Catherine of Aragon was the Queen of England from June 1509 until May 1533 as the first wife of King Henry VIII; she was previously Princess of Wales as the wife of his elder brother Arthur.
Joanna of Castile , called the Mad (Spanish: Juana la Loca), was queen of Castile from 1504 and of Aragon from 1516. From the union of these two crowns modern Spain evolved. Joanna married Philip the Handsome on October 20, 1496. Philip was crowned King of Castile in 1506, initiating the rule of the Habsburgs in Spain. After Philip's death that same year, Joanna was deemed mentally ill and was confined to a nunnery for the rest of her life. Though she remained the legal queen of Castile throughout this time, her father, Ferdinand II of Aragon, was regent until his death, when she inherited his kingdom as well. From 1517, her son, Charles, ruled as king, while she nominally remained co-monarch.
Catherine of Austria was Queen of Portugal as wife of King John III, and regent during the minority of her grandson, King Sebastian, from 1557 until 1562.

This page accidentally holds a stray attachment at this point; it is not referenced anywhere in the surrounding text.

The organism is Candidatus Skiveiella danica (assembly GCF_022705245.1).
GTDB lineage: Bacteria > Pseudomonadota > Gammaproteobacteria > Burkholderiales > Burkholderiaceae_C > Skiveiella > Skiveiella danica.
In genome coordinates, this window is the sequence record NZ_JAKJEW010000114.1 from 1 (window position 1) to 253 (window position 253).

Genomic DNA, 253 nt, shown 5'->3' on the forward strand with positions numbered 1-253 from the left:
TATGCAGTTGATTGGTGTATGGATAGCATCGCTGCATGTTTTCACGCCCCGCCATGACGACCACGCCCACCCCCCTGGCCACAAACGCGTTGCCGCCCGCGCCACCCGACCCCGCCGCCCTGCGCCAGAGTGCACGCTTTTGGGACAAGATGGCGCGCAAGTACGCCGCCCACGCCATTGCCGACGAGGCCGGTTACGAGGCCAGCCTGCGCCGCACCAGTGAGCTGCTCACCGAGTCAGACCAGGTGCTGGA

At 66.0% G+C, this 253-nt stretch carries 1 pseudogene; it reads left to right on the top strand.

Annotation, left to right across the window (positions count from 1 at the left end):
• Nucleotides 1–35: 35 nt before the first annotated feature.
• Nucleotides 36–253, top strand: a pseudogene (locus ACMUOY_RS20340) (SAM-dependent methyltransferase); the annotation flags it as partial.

Eleanor of Austria was born an Archduchess of Austria and Infanta of Castile from the House of Habsburg.
Mary of Austria was queen consort of Hungary and Bohemia as the wife of King Louis II, and was later Governor of the Habsburg Netherlands.
Ferdinand I was Holy Roman Emperor from 1558, king of Bohemia and Hungary from 1526, and king of Croatia from 1527 until his death. Before his accession, he ruled the Austrian hereditary lands of the Habsburgs in the name of his elder brother, Charles V, Holy Roman Emperor. Also, he often served as Charles' representative in Germany and developed useful relationships with German princes.
Isabella of Austria Archduchess of Austria and Infanta of Castile and Aragon,
Charles V, or Charles I (was a Duke of Burgundy and Holy Roman Emperor. He was ruler of both the Spanish Empire from 1516 and the Holy Roman Empire from 1519, as well as of Habsburg Netherlands from 1506. He voluntarily stepped down from these and other positions by a series of abdications between 1554 and 1556. Through inheritance, he brought together under his rule extensive territories in western, central, and southern Europe, and the Spanish colonies in the Americas and Asia. As a result, his domains spanned nearly four million square kilometers and were the first to be described as "the empire on which the sun never sets"